As I type this, lots of both first-print covers of Captain America #25 are selling on eBay for 50 bucks or more. Say what you will about speculators and comics retailing, but the success of the “Death” of Captain America — both in terms of sales and publicity — is undeniable. And from a personal perspective, I’m pleased to see that the new storyline boasts glimmers of real strengths, of being sustainable beyond its connections to Civil War. Once the dust settles, it’s a safe bet Cap #25 — with its two first-print editions and already announced second printing — will clock in with impressive sales numbers, perhaps even topping 200,000 copies, I’ll wager.
Retailers should be celebrating, as Marvel ensured strong availability of this surprise event with a generous overprinting, and mainstream media coverage reportedly drove non-comics readers to direct-market specialty stores (rather than big-box bookstores) in search of the “landmark” issue. However, I wonder if Marvel’s timing and marketing of the Death of Cap wasn’t something of a misstep. The bullets that struck Cap down struck some other Marvel heroes as well.
Cap #25 was released March 7, and comics fans and mainstream customers alike flocked to grab a copy. But in the media furor and mad scramble to snag a copy of the initially underordered comic, other notable Marvel releases may have gone unnoticed by the direct-market fanbase. Though I didn’t care for the first issue, also released March 7, Mighty Avengers, since its announcement last summer, had been billed a significant title for Marvel. Writer Brian Michael Bendis had pulled off a sales coup with his relaunch of the property three years ago with New Avengers, so it stood to reason that this new sister title, also penned by Bendis, should stand out as a major moment for the publisher this quarter.
But nobody’s talking about Mighty Avengers. Comics conversation last week and this week revolves around Cap and King Leonidas.
It’s easy to see why the public’s imagination has been captured by Cap #25; it promises a change in the status quo for a decades-old icon. That change will no doubt prove to be fleeting, but for now, it’s got tongues wagging. But it’s also not the only ripple in the Marvel status quo that was revealed March 7. In Fantastic Four #543, writer Dwayne McDuffie and company introduce a new lineup for the team. With the Black Panther and Storm’s addition to the team (as Mr. Fantastic and the Invisible Woman depart), half of one of the best-known super-hero teams is now black. One could argue that this is of greater cultural importance than the non-death of a fictional character.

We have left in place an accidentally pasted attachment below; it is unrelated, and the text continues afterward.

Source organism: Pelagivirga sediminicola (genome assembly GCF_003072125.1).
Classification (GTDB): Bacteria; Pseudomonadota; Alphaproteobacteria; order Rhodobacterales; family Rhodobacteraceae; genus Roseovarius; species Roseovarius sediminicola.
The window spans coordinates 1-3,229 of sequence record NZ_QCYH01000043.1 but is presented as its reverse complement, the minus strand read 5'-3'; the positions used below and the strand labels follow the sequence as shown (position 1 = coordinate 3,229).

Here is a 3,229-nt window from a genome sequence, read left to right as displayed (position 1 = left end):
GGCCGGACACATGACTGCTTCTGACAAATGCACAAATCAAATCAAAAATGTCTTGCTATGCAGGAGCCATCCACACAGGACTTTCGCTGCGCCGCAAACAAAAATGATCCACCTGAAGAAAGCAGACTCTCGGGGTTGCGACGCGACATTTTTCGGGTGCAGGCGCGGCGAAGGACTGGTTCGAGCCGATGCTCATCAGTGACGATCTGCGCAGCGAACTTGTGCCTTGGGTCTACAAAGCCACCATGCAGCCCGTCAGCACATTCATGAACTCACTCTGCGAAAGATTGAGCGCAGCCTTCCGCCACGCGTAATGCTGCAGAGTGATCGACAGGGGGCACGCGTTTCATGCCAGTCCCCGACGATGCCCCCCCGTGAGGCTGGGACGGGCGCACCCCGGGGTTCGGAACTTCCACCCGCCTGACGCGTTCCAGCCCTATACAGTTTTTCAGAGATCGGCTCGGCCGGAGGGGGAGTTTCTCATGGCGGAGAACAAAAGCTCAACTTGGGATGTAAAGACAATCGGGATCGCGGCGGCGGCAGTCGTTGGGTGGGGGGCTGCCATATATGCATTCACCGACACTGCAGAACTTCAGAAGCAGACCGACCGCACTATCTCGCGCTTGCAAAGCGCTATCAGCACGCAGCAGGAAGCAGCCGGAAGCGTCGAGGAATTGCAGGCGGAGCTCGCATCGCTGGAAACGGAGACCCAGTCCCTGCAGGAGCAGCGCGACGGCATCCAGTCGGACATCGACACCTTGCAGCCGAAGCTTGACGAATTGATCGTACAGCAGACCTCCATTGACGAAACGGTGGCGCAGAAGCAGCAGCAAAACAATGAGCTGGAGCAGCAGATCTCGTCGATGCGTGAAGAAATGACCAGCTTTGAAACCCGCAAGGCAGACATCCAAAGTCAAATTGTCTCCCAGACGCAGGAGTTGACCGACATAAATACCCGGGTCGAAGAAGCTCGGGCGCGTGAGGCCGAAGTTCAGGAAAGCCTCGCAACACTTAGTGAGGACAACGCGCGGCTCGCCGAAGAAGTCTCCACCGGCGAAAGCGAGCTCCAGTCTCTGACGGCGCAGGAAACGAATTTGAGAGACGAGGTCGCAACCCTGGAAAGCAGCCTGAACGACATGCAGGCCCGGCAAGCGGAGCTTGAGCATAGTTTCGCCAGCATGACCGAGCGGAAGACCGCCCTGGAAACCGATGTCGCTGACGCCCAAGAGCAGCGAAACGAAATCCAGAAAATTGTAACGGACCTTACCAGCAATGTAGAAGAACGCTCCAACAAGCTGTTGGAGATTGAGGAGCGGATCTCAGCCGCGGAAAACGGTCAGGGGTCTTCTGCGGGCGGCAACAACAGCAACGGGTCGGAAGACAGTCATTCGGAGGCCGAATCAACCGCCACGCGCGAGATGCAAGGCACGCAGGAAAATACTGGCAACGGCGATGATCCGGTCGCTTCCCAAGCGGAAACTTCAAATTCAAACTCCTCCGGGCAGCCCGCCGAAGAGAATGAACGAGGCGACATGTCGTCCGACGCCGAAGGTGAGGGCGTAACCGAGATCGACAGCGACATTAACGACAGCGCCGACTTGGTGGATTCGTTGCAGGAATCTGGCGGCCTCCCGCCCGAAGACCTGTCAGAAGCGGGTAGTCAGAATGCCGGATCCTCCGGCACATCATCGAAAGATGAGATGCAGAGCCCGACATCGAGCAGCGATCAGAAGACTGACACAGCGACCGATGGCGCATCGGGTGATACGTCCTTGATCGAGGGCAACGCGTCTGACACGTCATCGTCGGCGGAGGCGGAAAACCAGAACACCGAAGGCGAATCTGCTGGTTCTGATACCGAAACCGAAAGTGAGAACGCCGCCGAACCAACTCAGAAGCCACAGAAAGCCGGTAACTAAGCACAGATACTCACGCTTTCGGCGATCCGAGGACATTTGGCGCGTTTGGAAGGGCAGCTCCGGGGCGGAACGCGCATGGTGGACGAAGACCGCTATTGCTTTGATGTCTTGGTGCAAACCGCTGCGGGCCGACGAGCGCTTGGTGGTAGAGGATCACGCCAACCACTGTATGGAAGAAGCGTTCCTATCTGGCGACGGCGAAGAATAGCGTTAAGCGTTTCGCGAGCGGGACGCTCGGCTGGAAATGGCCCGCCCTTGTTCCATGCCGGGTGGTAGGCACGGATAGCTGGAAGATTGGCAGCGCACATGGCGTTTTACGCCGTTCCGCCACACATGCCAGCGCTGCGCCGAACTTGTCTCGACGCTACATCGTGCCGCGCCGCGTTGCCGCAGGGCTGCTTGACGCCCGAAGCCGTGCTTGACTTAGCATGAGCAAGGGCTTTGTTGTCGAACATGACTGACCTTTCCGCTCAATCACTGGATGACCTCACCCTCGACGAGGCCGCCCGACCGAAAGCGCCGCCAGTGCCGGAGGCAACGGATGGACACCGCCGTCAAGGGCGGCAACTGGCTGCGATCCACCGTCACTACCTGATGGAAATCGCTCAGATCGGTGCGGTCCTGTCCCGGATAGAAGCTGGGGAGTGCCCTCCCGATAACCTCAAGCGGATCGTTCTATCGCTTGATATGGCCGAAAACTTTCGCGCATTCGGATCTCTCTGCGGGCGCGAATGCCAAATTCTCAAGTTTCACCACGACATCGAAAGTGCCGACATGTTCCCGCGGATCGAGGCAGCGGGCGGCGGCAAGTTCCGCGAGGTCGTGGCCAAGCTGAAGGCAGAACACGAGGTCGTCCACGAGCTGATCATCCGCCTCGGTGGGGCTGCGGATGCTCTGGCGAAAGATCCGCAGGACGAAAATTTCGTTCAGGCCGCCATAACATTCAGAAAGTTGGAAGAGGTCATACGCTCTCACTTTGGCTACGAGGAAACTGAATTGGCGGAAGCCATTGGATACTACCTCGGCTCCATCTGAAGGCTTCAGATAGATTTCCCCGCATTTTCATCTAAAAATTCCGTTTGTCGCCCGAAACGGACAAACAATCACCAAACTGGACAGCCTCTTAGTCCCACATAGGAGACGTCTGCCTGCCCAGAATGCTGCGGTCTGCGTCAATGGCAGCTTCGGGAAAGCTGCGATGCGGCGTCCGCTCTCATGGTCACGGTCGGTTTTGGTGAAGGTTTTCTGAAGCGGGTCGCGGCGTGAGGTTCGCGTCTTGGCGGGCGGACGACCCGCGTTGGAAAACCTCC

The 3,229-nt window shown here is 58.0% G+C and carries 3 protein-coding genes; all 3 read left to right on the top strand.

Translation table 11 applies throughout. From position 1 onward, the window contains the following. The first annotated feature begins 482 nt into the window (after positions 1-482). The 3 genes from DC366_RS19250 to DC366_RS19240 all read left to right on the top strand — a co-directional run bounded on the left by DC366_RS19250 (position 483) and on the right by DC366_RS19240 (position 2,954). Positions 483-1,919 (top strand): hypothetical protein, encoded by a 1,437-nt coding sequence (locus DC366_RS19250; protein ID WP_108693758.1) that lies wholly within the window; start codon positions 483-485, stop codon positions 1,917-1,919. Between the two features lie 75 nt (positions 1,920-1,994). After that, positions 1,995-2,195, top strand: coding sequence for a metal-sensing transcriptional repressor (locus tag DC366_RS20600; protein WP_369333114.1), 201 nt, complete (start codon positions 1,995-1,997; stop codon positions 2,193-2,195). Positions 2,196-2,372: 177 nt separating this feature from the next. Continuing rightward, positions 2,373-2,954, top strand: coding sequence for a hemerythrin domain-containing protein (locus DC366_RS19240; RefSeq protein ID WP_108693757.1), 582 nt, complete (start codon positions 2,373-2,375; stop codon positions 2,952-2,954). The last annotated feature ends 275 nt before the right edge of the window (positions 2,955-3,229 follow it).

But nobody’s talking about FF. Word on the comic-oriented street is about big box-office takes and Colbert Report segments.
The timing of the release of Cap #25 seems to have served to allow Marvel to eclipse itself. It’s a shame the publisher didn’t delay the book until this week, March 14. Why not get CNN and ew.com writers going wild for the Sentinel of Liberty’s dirt nap and steal the spotlight from Joss Whedon and Dark Horse’s release of the new, printed eighth season of Buffy the Vampire Slayer? With the changes to the Fantastic Four and Cap’s death, Marvel could have taken charge of two news cycles rather than just the one.
Perhaps the most surprising move on Marvel’s part was to rob readers of the suspense and mystery of Ed Brubaker’s new, popular storyline in Captain America. As others have noted online, Bendis’s script for Civil War: The Initiative — a promotional one-shot for Marvel’s new titles and Civil War spinoff storylines, also released March 7 — Ms. Marvel tells Spider-Woman that Cap isn’t dead, that he’s alive and undergoing life-saving treatment in secret deep in the recesses of a government prison for super-humans.
Back in 1992 and 1993, when DC “killed” Superman, everyone knew the Man of Steel would eventually return, but DC wasn’t foolish enough to give away the end of the storyline the same week it began. Readers were able to delve into such strong aftermath plotlines as “Funeral for a Friend” and “World Without a Superman” before the long road of resurrection got underway.
Kudos to Marvel for keeping the events of Cap #25 a secret so long. The marketing and business success is no doubt something Marvel staffers and execs are relishing right now. But that celebration should be tempered with the realization and acknowledgement of missed opportunities as well.